Get Real About Your Startup Timeline
When you have a fantastic idea for a business, it may seem like waiting even a few days to see it succeed is too long. Why wait to show the world your brilliance and talent?
While we here at the Kantner Foundation agree that young entrepreneurs shouldn’t procrastinate, we also know that success is built over time. Even companies who seem like an “overnight success” likely weren’t.
As a college-bound high schooler, you may feel a sense of urgency to get your business up and running as quickly as possible. You want that on your college and scholarship applications, right?
We hear you. We get it. And while your timeline may not be as long as someone else’s, you still need to think about the path ahead. Entrepreneurship is a journey, not a destination.
So how much time is realistic for young entrepreneurs to be up and running? The following stages of a business start-up should take you as long as you need without holding you back.
THE PREPARATION STAGE
This is the stage of the mind. Here’s where you do a little research to find out if your idea has legs. Ask around, go online, and try to figure out:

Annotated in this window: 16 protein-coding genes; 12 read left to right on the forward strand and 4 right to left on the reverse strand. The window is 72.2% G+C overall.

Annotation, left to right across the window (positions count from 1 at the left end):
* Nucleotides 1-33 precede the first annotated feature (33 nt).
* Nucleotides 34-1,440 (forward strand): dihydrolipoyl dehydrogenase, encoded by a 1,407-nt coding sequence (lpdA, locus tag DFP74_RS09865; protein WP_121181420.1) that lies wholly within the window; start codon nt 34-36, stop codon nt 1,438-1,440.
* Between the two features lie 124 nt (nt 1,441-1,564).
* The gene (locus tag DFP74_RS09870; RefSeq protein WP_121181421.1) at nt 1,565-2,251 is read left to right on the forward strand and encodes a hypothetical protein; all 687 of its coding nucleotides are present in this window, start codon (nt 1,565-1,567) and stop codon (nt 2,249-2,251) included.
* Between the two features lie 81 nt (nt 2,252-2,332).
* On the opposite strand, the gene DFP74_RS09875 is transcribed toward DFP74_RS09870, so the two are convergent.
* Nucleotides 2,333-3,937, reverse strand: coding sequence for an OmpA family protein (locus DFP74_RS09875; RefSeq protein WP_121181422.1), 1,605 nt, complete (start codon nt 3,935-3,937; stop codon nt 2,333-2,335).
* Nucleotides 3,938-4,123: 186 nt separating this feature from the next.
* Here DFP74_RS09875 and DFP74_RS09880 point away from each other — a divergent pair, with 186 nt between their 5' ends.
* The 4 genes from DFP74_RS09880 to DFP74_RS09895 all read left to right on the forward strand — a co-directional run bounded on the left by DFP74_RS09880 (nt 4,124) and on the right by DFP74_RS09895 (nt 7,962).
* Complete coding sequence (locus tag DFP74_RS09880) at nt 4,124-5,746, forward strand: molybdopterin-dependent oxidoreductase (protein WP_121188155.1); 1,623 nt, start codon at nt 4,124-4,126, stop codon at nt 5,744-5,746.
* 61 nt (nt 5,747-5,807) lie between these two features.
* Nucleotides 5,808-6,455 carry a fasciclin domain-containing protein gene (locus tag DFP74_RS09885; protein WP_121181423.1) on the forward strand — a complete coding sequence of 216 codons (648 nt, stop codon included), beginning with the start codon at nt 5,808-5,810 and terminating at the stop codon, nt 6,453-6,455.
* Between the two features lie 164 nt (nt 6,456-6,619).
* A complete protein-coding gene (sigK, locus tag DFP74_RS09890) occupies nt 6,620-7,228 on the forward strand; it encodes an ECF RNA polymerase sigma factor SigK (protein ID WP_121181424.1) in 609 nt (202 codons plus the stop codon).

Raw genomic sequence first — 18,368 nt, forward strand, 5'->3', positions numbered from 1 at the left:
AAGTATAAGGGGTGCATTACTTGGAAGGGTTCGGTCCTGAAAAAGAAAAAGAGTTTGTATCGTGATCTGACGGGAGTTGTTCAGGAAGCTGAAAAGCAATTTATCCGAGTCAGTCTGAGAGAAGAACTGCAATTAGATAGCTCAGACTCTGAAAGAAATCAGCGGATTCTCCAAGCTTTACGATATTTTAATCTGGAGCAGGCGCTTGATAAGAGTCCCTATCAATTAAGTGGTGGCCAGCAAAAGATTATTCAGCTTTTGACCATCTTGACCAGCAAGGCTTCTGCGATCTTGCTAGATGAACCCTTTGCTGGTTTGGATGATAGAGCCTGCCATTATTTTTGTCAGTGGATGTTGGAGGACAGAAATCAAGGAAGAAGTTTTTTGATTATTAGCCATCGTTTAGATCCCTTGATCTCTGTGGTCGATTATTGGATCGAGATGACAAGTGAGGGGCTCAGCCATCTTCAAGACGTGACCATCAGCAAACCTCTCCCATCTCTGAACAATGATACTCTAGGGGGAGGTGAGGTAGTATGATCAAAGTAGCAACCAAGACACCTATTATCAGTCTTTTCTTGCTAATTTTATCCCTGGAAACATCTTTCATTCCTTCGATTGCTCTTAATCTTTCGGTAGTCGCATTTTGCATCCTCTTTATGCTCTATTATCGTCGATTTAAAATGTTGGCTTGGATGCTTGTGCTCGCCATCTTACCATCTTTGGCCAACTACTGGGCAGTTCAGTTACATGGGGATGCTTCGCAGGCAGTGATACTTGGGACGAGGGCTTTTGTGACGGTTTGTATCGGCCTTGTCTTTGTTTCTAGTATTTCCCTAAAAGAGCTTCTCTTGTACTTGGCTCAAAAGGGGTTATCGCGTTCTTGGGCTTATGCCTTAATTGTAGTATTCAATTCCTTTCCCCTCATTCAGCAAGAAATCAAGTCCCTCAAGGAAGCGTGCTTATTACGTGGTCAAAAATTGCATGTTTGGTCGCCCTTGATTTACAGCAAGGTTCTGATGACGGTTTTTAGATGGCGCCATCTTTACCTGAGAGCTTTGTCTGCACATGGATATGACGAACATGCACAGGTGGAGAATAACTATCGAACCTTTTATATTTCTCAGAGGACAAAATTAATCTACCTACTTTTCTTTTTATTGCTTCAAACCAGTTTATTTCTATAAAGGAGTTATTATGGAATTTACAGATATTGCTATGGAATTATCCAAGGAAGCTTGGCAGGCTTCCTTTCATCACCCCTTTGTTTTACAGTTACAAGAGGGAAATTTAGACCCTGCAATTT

- Does my idea solve a problem?
- Will my idea be easy for others to understand?
- Who needs my idea?
- What do I need to make my idea a reality?
This is also a great brainstorming stage, as any ideas you come up with may help set you up for success.
- What makes my idea different from others like it?
- Is there a more efficient way to make my idea happen?
- Can my idea solve other problems, too?
During The Preparation Stage, you shouldn’t be spending any money, making any deals, or creating any products yet. Before you move to the next step, you need to use The Preparation Stage to fully explore your idea. When you can answer “yes” to the following questions, you’ll know it’s time to move on:
- Will my idea solve a real-world problem?
- Do I need investors?
- Can I make this product or offer this service myself?
- Are there potential customers out there already?
THE SEED STAGE
Think of this as the gathering stage. Here’s where you start to gather your materials in anticipation of making a product. That doesn’t only mean the physical materials that will be used to craft a prototype. You’ll need to have a pretty good idea of the financials involved in running your business. This is also where you write a business plan so you can start hunting for investors.
This stage of the timeline should include fun things like coming up with your company’s brand, including the name and logo. Create your business’s social media accounts and websites. Get yourself a business-only email address. (Smart young entrepreneurs know better than to use personal accounts for their startups.)
THE MINIMUM VIABLE PRODUCT STAGE (MVP)
Now we’re starting to get hands-on! In this stage of your timeline, you’ll finally create a prototype of your product, also known as a Minimum Viable Product (MVP).